Studies back this conclusion: retention is most influenced by how appreciated employees feel for the contributions they make to the company. Our firm was on the small side, with 20 employees and tight margins. To show our appreciation, the highpoint of everyone’s year with us was an extravagant holiday party. Since money was always tight, particularly during recessionary times, we had to be inventive. Here are three of our favorite end-of-year parties:
Book a surprise venue & event. We arranged, with Chicago’s Blue Man Troupe, to get 50 performance tickets to a December matinee by offering a trade for our advertising services. Then we traded for a charter bus to take our employees, plus one guest each, from Madison, Wisconsin to Chicago. The surprise? We didn’t tell anyone what was happening. We announced that on that particular Friday, the workday would end at noon, by which time their guest should arrive at the workplace. We promised to feed them lunch and to return them by 5 p.m. back to the office. My assistant and I had packed 50 box lunches, which were handed out during the bus ride to Chicago (still a secret destination). We shared a great experience, followed up with champagne flutes (or sparkling soda) offered during the return ride home. And yes, we featured boom box Christmas music both ways. It was magical.
Throw an “anything can happen” party. Employees were invited to my home for a holiday party at noon. My husband and I had prepared a Christmas taco bar with all the trimmings. We further sectioned off the house to offer a mystery door experience. You signed up on a list on the door to gain admittance, and as one person left a mystery room, they called the next person’s name to enter. Behind separate closed doors was a massage therapist offering chair massages, a psychic offering a psychic reading, and more surprises. When employees thought the party was winding down around 2 p.m., we gathered them in the living room to greet new arrivals – the Kat Trio from Russia, who were visiting the U.S. on a performance tour. They are among the best musicians in the world, and had agreed to give a private performance in our home, using our piano (which had to be pre-tuned to their precise requirements). The trio held them spellbound with the violin/piano/cello performance. Then Santa handed out the Christmas gifts – Visa gift cards and Kat Trio CDs, so the employees could share the music with their families. Hint: if talent is performing nearby, sometimes it is possible to book a separate gig within 24 hours at a surprisingly lower fee. We paid only $300 for that hour!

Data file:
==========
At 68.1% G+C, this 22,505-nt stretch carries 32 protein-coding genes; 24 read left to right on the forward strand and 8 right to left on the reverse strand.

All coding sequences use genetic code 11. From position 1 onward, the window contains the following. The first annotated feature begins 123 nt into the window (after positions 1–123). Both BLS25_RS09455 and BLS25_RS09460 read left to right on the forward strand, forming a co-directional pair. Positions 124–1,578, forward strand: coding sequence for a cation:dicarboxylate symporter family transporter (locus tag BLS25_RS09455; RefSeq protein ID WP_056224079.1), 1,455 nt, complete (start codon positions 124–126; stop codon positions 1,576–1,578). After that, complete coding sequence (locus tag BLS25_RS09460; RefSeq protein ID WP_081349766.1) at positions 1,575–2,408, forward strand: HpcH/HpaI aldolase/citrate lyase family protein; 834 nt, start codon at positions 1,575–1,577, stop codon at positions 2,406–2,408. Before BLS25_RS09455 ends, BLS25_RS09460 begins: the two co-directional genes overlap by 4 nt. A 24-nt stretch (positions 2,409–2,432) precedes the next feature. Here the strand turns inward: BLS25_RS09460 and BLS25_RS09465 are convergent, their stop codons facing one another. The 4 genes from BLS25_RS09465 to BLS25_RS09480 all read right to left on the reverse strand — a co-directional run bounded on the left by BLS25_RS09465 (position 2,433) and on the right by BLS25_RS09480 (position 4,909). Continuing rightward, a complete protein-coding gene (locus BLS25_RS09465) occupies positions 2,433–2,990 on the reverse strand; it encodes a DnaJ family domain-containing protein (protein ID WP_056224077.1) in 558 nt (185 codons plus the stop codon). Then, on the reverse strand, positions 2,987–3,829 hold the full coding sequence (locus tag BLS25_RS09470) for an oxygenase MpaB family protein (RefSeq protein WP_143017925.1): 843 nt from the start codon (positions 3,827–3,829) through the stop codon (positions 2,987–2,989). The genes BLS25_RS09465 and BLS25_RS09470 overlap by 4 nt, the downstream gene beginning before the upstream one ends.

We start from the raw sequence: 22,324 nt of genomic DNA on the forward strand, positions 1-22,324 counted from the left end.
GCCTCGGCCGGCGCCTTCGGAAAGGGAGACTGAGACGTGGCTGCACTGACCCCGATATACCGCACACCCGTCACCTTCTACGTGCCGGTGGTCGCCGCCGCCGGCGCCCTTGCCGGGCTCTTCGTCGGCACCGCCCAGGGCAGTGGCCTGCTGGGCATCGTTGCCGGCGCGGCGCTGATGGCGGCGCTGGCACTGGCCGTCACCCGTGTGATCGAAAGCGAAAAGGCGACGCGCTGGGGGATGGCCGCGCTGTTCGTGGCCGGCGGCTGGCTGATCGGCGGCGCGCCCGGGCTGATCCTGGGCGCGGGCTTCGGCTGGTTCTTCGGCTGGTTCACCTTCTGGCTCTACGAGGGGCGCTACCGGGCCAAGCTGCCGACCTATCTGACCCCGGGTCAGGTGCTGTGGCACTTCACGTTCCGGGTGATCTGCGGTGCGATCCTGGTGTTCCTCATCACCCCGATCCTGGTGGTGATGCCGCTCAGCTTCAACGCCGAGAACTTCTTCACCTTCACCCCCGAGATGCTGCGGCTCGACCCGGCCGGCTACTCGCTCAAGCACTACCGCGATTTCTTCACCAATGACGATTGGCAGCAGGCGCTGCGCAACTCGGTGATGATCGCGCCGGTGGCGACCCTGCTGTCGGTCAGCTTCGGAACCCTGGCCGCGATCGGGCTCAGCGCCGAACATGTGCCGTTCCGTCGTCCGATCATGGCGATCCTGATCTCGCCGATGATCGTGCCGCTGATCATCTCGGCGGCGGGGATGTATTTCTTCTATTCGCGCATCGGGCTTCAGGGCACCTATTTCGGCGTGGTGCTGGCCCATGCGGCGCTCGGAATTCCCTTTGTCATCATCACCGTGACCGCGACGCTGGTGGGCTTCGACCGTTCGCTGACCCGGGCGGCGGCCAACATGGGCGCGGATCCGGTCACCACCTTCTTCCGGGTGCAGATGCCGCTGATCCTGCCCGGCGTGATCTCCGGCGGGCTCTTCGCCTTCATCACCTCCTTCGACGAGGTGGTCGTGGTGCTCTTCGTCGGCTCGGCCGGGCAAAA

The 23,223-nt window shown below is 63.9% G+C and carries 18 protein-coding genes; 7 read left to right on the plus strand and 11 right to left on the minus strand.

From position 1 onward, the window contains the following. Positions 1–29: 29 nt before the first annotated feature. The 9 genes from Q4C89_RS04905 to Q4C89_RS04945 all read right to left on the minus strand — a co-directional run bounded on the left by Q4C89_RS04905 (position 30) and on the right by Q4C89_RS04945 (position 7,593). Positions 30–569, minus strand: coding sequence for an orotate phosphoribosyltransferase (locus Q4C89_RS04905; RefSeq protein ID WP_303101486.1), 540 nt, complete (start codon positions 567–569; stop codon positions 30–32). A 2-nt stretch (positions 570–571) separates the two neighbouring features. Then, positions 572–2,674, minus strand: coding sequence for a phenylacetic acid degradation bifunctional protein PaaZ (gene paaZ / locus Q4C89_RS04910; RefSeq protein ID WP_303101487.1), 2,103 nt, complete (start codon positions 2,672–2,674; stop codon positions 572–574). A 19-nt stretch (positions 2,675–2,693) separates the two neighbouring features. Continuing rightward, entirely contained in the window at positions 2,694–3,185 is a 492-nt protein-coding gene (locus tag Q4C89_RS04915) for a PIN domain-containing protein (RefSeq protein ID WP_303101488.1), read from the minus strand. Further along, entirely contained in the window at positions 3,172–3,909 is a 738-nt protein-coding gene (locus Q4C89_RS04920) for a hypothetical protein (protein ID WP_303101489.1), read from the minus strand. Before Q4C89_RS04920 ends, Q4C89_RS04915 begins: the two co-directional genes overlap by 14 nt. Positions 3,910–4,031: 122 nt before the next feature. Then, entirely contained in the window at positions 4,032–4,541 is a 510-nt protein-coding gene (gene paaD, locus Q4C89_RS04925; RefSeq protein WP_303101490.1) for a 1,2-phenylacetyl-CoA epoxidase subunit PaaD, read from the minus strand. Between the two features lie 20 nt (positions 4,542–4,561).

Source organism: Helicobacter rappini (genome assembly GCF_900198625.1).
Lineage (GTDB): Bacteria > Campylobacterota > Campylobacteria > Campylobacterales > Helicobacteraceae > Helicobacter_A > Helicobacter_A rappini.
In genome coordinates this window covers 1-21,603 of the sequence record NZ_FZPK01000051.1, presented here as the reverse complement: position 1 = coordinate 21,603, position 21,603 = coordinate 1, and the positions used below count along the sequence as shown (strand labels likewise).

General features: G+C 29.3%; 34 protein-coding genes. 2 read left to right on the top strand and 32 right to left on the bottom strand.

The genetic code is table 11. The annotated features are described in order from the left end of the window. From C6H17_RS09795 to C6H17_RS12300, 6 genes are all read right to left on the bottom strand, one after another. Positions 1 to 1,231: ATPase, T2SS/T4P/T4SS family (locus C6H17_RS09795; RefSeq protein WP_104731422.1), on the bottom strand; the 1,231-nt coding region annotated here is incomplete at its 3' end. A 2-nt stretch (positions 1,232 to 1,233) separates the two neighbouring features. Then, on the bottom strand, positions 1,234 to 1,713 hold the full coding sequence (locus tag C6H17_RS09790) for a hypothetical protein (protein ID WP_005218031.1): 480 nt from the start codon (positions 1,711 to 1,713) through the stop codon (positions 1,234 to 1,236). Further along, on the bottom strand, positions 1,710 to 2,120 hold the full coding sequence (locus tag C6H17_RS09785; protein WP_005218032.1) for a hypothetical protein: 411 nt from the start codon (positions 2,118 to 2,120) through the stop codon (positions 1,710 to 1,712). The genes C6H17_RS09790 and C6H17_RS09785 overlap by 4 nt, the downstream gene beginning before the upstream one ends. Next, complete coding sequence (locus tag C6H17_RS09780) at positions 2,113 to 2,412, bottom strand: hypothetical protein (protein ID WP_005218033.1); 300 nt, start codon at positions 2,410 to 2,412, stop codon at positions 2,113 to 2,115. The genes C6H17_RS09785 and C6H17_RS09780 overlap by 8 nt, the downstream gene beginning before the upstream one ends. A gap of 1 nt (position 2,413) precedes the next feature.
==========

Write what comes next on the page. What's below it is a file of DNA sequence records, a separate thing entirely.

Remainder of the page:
Give the gift of family time. During the recession in 2009, we hit an all-time low company checkbook balance. There was no extra cash to lay out for a fancy meal or even a local comedy club outing. No bonus checks. But we could afford a trade with Kalahari Resorts. That year, at a company potluck at noon at the office, we gifted each employee a one-night suite that would sleep up to six people, with a waterpark pass for four – and a guaranteed paid day off with proof of booking so they could take advantage of it in January (when the snow is deep in Madison and an indoor waterpark is most appreciated). This was our mini-vacation package for them, on the day of their choosing, and it was a huge hit because they knew the lengths we were going to in order to say “thank you” for their efforts.
Most of the employees at In Business magazine today were guests at all three of those events because the company has an enviable retention rate. I was often asked how we managed to hang on to the talent we had acquired, and the answer has always been the same: we appreciate it and show that appreciation every day, in every way possible. It’s a great way to end any year, and a great way to begin every year, too – in gratitude.